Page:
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Laser Technology

Sow the seeds

By Gretchen Salois

Above: Mazak’s Multi-Control Torch can change focus and spot size instantaneously.

As harvest machinery evolves, fabricator adopts the latest cutting methods to produce parts

September 2019 - The window to harvest fruit, nuts or olives is limited. Attempt it too early and the fruits aren’t ripe. Wait too long and risk collecting produce past its prime. COE Orchard Equipment Inc. builds harvesting machines that capture the crops and machines that guide the picked crops through the various stages of collection.

“Our machines are state of the art and we needed to upgrade our cutting methods from CO2 to fiber laser in order to save time and steps,” recalls Chris Alexander, manufacturing director at COE Orchard Equipment, based in Live Oak, California.

To cut patterns into steel, rather than welding pieces together, Alexander invested in a Mazak Optiplex 4020 Fiber III 8kW with an 8-station nozzle changer, which allows the machine to use the optimum nozzle for each application.

FFJ 0919 laser image1

The Optiplex 4020 Fiber III 8kW machine from Mazak.

“I couldn’t keep up with orders cutting with the CO2,” Alexander says. “When I installed the fiber laser, I was told how fast it would cut but, honestly, I didn’t believe it until I started running jobs myself and they were right on.

“With 10 gauge using the old laser, we could cut 150 in. per minute,” he continues. “The new laser cuts 900 in. per minute. So, a job that used to take 40 minutes now only takes us 3 minutes—even on thicker material such as 1-in. steel. We are able to pick up speed based on faster piercing time. The new laser is 10 times faster. What used to take 10 seconds in piercing time now takes less than 1 second. A job that used to take an hour now only takes 6 minutes.”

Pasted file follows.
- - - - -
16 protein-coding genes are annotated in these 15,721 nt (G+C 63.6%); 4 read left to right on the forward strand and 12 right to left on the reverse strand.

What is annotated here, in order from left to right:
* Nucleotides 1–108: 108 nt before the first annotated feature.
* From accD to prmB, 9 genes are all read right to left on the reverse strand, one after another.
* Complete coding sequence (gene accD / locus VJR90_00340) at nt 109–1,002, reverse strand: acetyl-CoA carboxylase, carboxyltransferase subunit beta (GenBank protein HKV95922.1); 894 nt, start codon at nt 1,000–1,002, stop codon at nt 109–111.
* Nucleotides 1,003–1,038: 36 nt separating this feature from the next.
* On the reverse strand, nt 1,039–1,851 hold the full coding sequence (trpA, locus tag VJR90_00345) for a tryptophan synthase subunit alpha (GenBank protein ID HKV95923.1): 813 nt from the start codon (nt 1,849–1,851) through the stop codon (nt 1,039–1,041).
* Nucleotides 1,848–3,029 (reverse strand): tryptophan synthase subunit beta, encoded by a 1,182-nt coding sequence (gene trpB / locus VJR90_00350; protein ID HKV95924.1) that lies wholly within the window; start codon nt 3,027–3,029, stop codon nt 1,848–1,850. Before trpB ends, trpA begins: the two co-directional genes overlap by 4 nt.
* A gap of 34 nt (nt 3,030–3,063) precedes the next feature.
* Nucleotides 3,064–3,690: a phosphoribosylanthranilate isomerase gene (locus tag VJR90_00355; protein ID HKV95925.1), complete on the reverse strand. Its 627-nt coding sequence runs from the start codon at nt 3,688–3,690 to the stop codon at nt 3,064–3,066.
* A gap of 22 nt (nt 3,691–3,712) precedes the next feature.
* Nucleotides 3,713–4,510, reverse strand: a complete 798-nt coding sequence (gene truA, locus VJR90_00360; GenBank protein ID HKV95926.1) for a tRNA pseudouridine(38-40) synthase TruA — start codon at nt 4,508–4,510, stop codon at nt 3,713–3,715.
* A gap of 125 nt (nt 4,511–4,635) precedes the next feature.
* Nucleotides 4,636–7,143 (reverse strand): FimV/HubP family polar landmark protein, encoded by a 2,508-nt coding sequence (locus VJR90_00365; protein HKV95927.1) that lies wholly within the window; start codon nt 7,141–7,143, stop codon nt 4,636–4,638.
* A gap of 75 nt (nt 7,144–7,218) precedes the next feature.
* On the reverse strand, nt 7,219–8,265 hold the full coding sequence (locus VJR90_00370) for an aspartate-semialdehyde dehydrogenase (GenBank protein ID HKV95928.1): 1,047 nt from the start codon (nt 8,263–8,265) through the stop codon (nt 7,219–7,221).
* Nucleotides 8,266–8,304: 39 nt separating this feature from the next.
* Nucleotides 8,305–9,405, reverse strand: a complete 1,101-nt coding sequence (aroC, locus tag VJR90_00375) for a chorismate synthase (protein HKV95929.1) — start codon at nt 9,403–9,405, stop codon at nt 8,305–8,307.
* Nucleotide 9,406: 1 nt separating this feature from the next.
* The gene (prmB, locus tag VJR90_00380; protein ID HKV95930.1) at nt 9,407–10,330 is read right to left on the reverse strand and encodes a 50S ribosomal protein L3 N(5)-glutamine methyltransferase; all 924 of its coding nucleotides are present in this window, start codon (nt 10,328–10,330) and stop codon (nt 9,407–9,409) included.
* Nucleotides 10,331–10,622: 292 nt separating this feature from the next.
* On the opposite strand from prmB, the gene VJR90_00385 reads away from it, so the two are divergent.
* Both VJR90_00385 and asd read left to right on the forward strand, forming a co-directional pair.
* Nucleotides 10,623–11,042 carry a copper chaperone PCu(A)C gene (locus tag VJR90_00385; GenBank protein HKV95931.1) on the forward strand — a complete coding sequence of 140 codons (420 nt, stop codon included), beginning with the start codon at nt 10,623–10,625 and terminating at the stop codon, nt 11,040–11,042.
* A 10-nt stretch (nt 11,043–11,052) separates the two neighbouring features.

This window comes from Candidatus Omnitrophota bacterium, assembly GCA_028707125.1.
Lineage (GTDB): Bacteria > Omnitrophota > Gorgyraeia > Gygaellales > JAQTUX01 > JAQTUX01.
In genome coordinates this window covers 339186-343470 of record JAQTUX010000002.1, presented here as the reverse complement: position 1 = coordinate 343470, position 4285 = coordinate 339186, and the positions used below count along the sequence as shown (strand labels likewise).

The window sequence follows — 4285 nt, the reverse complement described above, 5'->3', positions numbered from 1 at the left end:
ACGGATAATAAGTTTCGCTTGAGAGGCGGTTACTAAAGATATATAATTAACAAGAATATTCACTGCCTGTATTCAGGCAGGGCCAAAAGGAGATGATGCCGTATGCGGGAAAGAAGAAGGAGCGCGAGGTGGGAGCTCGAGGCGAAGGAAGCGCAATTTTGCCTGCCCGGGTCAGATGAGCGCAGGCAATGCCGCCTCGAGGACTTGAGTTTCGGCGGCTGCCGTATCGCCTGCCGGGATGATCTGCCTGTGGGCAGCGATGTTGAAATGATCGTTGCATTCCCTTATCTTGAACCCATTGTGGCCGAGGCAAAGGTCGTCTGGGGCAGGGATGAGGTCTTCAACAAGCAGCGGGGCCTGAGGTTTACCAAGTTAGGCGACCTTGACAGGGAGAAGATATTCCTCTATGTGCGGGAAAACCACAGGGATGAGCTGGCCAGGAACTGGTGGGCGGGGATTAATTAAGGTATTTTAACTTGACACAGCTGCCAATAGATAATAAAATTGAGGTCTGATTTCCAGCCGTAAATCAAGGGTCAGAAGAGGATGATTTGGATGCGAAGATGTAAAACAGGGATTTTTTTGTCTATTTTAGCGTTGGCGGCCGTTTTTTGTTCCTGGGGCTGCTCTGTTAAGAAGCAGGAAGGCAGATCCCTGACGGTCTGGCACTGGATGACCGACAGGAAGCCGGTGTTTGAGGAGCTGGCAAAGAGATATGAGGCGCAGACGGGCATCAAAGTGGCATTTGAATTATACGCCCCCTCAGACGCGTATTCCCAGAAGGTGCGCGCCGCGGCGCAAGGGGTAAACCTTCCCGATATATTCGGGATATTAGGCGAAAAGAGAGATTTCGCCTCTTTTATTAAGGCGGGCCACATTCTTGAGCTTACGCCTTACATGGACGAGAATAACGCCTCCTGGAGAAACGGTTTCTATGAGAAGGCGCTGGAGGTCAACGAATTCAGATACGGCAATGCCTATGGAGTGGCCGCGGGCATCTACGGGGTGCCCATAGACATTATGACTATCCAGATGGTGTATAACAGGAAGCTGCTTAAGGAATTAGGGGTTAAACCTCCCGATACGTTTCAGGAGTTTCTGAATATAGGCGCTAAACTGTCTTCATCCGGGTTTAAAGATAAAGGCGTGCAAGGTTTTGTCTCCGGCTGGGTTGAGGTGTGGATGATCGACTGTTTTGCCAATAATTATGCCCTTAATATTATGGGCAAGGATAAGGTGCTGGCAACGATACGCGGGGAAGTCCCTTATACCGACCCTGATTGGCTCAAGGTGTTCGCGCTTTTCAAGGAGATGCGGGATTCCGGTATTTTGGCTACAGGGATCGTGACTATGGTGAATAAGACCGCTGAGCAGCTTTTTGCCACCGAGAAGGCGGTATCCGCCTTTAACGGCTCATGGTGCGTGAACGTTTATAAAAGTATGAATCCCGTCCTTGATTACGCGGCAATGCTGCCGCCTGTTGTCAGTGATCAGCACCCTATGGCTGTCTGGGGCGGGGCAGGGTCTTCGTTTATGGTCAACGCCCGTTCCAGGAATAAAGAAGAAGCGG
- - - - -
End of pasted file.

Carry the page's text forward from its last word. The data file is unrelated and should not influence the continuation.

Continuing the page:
The Optiplex 4020 Fiber III 8kW machine can be equipped with an optional high-pressure compressed air system instead of nitrogen assist gas. “This offers huge run cost savings while still maintaining cut quality and speed,” says Tim Tapper, applications manager at Mazak Optonics Corp., Elgin, Illinois. “This option allows for processing of mild steel up to 5⁄16 in. and stainless steel and aluminum up to 1 in.”

FFJ 0919 laser image2

Mazak’s piercing technology quickens the cutting process and uses auto focus and spot size adjustability, combined with advanced controller features, to reduce cycle time.

Short learning curve

COE has a designated operator in charge of the Mazak fiber laser who programs parts. “I was able to train workers so that I have backup people to get jobs started and running,” Alexander says. “Once we became comfortable making adjustments on the machine, it was easy to load up plate and hit go.”

COE operators could only cut plate up to 10 ft. long on its CO2 laser and older plasma tables. Parts longer than 10 ft. had to be reduced in size before processing. Clearly, a larger table was required. With the Mazak table, COE can now cut up to 13 ft. Separately, COE wanted to be able to laser cut 1-in. plate. Mazak’s piercing technology speeds up the cutting process, which is particularly useful for cutting thicker material. It uses auto focus and spot size adjustability, combined with advanced controller features, to reduce cycle time.

Mazak’s Multi-Control Torch can change focus and spot size instantaneously. The machine chooses the optimum setup for piercing, etching and cutting. The Preview G control on the fiber machine comes loaded with the technology tables for each material type and thickness and contains the predetermined optimum focus and spot size combinations to process any material right out of the box.